There are several companies which promise to save money by refilling or resetting printer ink cartridges instead of replacing them. These companies may even provide instructions on how to do it yourself. It is not hard and the cost is significantly less than buying a new cartridge.
A few of the companies which sell new ink cartridges say that refilling printer ink cartridges does not work. Of course, these companies have a vested interest in selling new cartridges, so they may have a reason for finding reasons for this method to not work.
When looking more closely into the process, there are some issues with refilling printer ink cartridges. One important factor is that the quality of the print job may change the more the ink cartridge is refilled. This is caused by changes in the nozzles or print heads on the cartridges.
Once a printer ink cartridge is empty and the ink completely gone, the quality of these nozzles or print heads change. They may not print as well or quite the same as they did during the first print run. This, however may be an acceptable cost to consumers considering the savings realized when refilling a printer ink cartridge.
Ink cartridges contain a great deal of technology. From the physics that deal with how the ink flows through the print heads, how the foam degrades and gets filmy, to the technical aspects of the print heads, about a third of refilled ink cartridges fail.
It is also possible to replace just certain the parts of the ink cartridge such as the print heads. This, too is a way to save money, although there foam, ink flow, and other issues may still remain.
Most of the technology within a printer lies in the print cartridge. This is where the print nozzles fire at very small drops, ranging between four and six picoliters.
There is also a limit to how many times a print cartridge may be refilled. After one, or possibly two time, the cartridge may not work at all. Once a cartridge is completely dead, some will go to a landfill while others may be recycled into new cartridges.
When a printer cartridge is recycled, they are returned to the manufacturing facility, then sorted by machine and either taken apart or shredded. If they are shredded, the pieces are mixed with other additives and resins to create new cartridges. Recycling print cartridges this way helps ensure few end up in landfills.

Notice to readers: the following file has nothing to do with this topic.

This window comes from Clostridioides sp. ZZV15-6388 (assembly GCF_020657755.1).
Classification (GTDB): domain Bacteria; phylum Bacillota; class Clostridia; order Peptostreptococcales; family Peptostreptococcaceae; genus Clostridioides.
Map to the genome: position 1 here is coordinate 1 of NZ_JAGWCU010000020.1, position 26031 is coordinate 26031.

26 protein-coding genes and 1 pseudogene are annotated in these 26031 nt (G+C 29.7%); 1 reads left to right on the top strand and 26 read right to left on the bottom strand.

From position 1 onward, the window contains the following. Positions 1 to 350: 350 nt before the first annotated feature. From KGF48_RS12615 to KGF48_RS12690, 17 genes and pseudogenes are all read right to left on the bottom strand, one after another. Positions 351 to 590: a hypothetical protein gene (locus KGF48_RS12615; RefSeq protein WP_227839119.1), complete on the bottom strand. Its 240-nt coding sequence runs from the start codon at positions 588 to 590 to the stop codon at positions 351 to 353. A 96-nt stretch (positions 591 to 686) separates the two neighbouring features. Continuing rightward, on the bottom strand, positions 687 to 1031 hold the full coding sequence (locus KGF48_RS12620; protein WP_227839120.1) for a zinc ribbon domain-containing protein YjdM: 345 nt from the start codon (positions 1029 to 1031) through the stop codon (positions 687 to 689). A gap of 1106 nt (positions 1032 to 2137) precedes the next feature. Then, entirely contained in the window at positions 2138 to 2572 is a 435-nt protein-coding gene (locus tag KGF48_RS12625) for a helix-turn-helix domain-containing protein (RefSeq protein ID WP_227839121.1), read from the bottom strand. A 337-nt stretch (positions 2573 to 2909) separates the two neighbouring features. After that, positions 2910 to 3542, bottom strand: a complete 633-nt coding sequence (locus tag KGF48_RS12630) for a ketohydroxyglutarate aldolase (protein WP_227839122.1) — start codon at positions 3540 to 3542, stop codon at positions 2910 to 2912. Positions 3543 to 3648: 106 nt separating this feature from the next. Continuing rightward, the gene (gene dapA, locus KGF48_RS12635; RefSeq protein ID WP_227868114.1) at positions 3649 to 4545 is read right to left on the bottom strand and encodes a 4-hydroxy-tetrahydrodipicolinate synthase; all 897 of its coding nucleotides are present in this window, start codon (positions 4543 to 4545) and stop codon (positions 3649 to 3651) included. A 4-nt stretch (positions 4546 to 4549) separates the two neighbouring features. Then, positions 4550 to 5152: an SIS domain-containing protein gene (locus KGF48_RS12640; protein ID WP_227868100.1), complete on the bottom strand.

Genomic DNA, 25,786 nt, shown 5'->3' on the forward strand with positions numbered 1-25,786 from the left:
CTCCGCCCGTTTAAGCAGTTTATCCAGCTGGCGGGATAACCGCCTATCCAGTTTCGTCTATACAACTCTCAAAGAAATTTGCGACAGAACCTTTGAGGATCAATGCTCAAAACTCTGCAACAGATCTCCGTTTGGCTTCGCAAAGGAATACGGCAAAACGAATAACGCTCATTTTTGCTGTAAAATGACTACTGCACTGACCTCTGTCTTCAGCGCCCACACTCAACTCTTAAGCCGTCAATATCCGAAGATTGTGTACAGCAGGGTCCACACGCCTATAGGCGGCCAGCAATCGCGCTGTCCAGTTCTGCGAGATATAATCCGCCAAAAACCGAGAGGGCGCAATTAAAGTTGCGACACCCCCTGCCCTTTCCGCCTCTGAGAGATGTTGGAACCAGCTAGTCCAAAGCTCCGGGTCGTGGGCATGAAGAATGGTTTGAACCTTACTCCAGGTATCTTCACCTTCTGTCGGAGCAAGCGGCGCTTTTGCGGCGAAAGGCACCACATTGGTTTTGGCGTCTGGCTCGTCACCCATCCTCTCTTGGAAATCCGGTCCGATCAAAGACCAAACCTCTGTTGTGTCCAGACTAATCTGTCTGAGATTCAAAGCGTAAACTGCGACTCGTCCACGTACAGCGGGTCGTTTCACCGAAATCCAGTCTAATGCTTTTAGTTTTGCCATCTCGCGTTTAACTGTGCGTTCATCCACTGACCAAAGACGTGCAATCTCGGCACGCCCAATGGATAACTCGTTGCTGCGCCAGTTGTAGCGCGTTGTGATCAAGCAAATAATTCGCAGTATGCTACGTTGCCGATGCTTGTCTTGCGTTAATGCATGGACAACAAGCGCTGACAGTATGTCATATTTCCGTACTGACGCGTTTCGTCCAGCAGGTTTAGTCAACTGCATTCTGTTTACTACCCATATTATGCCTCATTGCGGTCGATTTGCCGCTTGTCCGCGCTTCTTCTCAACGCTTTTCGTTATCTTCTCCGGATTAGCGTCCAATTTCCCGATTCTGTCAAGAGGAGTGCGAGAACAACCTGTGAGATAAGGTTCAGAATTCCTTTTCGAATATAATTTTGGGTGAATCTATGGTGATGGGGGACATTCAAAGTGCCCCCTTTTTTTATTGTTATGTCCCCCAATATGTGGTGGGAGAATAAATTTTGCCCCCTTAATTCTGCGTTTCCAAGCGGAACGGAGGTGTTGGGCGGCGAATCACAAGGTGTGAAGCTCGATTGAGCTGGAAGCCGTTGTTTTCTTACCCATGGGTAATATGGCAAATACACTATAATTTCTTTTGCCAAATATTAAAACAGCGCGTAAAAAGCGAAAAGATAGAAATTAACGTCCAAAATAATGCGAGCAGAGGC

How It Works
It is possible to buy inkjet kits online or from local discount stores. The kits contain blunt needled syringes, ink, and instructions for refilling the cartridge. They come in black and color. Color kits typically contain three ink bottles: red, yellow, and blue. The red may look more like orange, but will be red when printed or mixed to create other colors.
The next step is to remove the printer ink cartridge from the printer. Each model may differ slightly, but the basic instructions will remain the same. There may be two cartridges, one in color and one in black.
Now gently pull the label back and look for the refill holes. These are generally located on top of a cartridge under the label. The label may have to be completely removed.
Place the cartridge on a non-porous surface so any spilled ink will not soak in. It is recommended to use latex gloves before accomplishing the next steps.
Open the cartridge and determine which inks are inside and need to be refilled. Using the ink refill that matches the ink in the cartridge, insert it into the correct hole and gently squeeze. Once the colors are all refilled, replace the label, ensuring it is tight so the ink does not evaporate.
Place the cartridge back into the printer and follow the manufacturer’s instructions.
So, is it worth it to refill an ink cartridge even if the print quality may not be as good or the cartridge may fail completely? Most consumers believe it is, especially considering the reduced cost and impact on the environment.
Even with the benefits, refilling printer ink cartridges is still considered a controversy by some. One large manufacturer of printers and printer cartridges, devotes several pages on its company website to anti-refill arguments. Given the high cost of new cartridges as compared to refilled or remanufactured cartridges, chances are this controversy may continue.